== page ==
Claws bared, tigers stalk with a slow ripple of tight muscles; a fox sniffs, its luxuriant tail swept above its head, a picture of nimble cunning; two crocodiles confront each other for a fight or foreplay; tree trunks meander upwards lazily, spreading a tapestry of branches as though to protect the birds and beasts like a presiding deity. The birds and beasts, the ornate trees, reside in the collective imagination of the Gond and Bhil tribes of Central India but are, at the same time, invested with palpable reality.
These pre-Aryan communities have increasingly found their tradition and culture eroded through inevitable contact with mainstream society, their cultivation practices invalidated as their economy is merged with the world outside. Their art, meant to decorate mud walls and floors as symbols of good fortune during social occasions, would have vanished too, were it not for the efforts of people like the artist, J. Swaminathan. He discovered Jangarh Singh Shyam — who became the first known modern-day Gond artist under his patronage — and went on to awaken middle-class interest in this art.
Captivating examples of this art from five well-known artists of Madhya Pradesh are to be seen till May 18 at Harrington Street Arts Centre. They propose an alternative weltanschauung to the anthropocentric bias of industrial society. Its vision of primitive animism presumes Life/Nature as an organic weave in which every creature has a place, including man, and objects are imbued with a living spirit often conceived as a god or goddess of their pantheon. And it reveals a complex process of acculturation as Aryan elements seem to lightly overlay non-Aryan mythology and way of life.
The vision of fundamental harmony — common to ancient tribes — is reflected in the way animals and trees are depicted. From an intimate knowledge of forest life and its creatures, laced with fantasy and myths that have been passed down through the generations in folklore and songs, comes a kind of fond, somewhat playful respect for animal and plant life. Though endearingly reductionist in syntax, with naturalistic minutiae pared down to quaint, childlike forms, the zoological identities of the animals are unerringly communicated. The birds and beasts, fish and trees are fascinating characters in their own right, stylized though the forms are, and patterned with a variety of lines and dots. And it is these lines and dots that tell the artists apart for each has his/her signature pattern.
At first glance, differentiation may prove difficult, but the careful viewer can soon identity the artist from his particular pattern. Subhash Vyam, largely working with ink, prefers black and white, to which colour may be added, sparingly, judiciously, while a dense, fan-like pattern wraps the bodies of animals. His wife, Durga Bai, prefers a wealth of colours, with a pattern of broad bands that are filled in with small, close lines, resembling woven fabric. If Venkat Raman Shyam chooses an intricate scheme of overlapping scales, Rajendra Shyam combines horizontal lines with vertical dashes. And the Bhil art of Bhuri Bai is distinctive in its stippling, with its riff of specks arranged in trails.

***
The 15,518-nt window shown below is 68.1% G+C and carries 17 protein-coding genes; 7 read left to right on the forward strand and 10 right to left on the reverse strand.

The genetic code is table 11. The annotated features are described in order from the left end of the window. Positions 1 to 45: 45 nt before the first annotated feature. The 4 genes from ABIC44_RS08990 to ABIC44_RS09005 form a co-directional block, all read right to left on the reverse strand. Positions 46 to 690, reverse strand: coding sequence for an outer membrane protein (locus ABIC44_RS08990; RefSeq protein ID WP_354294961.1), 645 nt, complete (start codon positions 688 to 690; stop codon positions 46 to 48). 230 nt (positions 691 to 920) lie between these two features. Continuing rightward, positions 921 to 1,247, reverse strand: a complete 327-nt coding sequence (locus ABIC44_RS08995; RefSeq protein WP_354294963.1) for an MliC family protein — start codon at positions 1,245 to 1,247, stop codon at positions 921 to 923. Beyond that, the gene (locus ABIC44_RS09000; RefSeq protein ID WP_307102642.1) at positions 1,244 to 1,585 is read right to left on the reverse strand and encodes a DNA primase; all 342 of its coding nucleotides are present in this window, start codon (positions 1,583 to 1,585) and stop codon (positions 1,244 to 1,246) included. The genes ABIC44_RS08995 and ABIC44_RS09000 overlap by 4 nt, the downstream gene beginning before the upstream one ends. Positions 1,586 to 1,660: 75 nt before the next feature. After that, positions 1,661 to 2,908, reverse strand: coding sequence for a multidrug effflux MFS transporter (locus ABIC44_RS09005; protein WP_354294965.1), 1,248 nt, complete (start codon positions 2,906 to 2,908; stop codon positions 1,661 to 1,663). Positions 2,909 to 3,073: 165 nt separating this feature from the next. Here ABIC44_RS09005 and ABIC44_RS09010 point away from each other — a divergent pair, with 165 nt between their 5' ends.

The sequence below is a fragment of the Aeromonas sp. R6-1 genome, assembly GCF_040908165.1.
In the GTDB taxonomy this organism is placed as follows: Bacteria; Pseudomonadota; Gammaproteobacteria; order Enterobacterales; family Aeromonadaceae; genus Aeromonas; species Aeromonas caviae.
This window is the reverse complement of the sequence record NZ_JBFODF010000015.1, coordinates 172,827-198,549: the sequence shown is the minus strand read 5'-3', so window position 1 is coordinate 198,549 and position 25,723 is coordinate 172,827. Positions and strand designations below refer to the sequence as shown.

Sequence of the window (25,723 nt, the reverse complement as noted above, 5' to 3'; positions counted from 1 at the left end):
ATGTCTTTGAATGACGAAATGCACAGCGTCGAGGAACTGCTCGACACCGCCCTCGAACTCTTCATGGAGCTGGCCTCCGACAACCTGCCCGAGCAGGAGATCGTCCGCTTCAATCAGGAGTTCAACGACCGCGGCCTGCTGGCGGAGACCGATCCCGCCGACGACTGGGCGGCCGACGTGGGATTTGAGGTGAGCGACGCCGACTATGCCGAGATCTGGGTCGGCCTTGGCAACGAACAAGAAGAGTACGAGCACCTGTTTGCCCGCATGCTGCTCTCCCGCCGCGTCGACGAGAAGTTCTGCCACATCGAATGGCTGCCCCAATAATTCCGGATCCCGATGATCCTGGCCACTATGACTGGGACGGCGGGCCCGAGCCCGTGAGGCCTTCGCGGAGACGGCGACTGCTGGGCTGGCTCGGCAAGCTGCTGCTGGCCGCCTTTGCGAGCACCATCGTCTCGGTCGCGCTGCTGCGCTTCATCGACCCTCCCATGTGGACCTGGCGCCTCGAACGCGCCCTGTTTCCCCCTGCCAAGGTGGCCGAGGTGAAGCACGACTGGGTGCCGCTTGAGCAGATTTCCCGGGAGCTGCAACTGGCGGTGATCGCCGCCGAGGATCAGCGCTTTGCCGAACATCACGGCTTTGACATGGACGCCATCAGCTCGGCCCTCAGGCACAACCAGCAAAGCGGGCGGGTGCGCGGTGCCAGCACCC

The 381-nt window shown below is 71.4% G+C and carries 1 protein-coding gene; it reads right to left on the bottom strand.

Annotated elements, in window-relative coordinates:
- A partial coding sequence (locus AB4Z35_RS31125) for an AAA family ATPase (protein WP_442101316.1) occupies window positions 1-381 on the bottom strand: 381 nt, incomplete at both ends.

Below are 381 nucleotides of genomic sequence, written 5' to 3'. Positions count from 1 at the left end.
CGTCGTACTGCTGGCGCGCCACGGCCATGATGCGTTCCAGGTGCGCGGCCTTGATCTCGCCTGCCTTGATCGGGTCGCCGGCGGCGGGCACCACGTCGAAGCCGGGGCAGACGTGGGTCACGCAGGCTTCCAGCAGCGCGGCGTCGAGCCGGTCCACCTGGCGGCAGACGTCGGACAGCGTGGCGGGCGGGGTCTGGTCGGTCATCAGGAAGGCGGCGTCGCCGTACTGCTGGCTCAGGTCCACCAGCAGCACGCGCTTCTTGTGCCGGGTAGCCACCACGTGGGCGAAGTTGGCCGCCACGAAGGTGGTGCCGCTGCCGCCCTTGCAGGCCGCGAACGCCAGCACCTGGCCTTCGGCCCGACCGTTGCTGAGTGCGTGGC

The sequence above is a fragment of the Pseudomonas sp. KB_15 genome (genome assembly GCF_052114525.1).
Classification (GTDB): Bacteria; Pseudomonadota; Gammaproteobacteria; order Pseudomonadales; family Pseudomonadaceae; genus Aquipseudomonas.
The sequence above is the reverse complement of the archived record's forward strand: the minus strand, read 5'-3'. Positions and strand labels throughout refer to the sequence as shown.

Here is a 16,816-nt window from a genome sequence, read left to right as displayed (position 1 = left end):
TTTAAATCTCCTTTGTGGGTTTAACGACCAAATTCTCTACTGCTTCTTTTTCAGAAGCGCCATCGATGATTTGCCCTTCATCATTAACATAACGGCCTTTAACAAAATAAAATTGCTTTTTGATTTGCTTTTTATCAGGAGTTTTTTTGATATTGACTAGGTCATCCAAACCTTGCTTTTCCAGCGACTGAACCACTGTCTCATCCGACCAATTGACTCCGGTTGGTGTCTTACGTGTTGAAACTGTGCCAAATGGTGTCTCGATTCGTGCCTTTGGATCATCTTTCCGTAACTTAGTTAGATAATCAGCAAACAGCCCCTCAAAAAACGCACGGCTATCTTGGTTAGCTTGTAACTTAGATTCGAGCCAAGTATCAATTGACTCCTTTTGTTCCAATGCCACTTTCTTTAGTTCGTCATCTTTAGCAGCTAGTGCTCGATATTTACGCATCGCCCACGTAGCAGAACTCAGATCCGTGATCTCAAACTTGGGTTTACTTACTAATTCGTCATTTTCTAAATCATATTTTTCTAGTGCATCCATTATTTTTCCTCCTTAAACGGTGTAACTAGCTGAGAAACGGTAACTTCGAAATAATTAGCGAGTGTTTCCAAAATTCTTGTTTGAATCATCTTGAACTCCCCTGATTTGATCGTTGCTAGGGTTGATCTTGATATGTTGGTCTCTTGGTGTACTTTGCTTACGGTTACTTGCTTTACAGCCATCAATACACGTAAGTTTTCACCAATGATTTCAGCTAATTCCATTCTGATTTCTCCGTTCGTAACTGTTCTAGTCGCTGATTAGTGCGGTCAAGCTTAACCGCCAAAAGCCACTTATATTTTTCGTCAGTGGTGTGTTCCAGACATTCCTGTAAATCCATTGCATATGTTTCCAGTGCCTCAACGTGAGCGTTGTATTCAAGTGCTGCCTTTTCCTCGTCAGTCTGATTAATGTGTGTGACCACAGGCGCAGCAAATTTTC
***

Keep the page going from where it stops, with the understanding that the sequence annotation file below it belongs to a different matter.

With cities invading the tribal space, changes became inevitable. So paper and canvas replaced mud surfaces; ink and acrylic replaced earth colours; and planes and cars have begun to surface in their paintings. Subhas Vyam seems to typify the way this art endures while incorporating wondrous images of a changing world. Like a flying plane that wrests the stunned, bemused gaze of a tiger, twisting its head to look up. Durga Bai’s observation of animal forms is both keen and impish. Her flowing lines evoke the stealth of stalking tigers, the dance of trees or an amusing Ganesh as a tease with his rat.
But the tree — the tree of life, the philosophic anchor of ancient belief and iconography — acquires a majestic personality in Rajendra Shyam’s art. In its shelter congregate deer, snakes, big cats, birds and such. Venkat Raman Shyam is the most prolific, and in one particular work, indicates how he is extending the legacy of community tales and images in depicting the concept of holistic Life in the protective embrace of the Earth. Lastly, Bhuri Bai’s eye reinvents animals into neat shapes as ebulliently as it does planes and cars.
But in spite of the planes and cars, the vision of the artists remains radiant, undimmed, ever buoyant with the kind of colourful, humorous, tongue-in-cheek storytelling that you associate with the village kathakar. For their art is, indeed, about recounting lore through visual correlatives.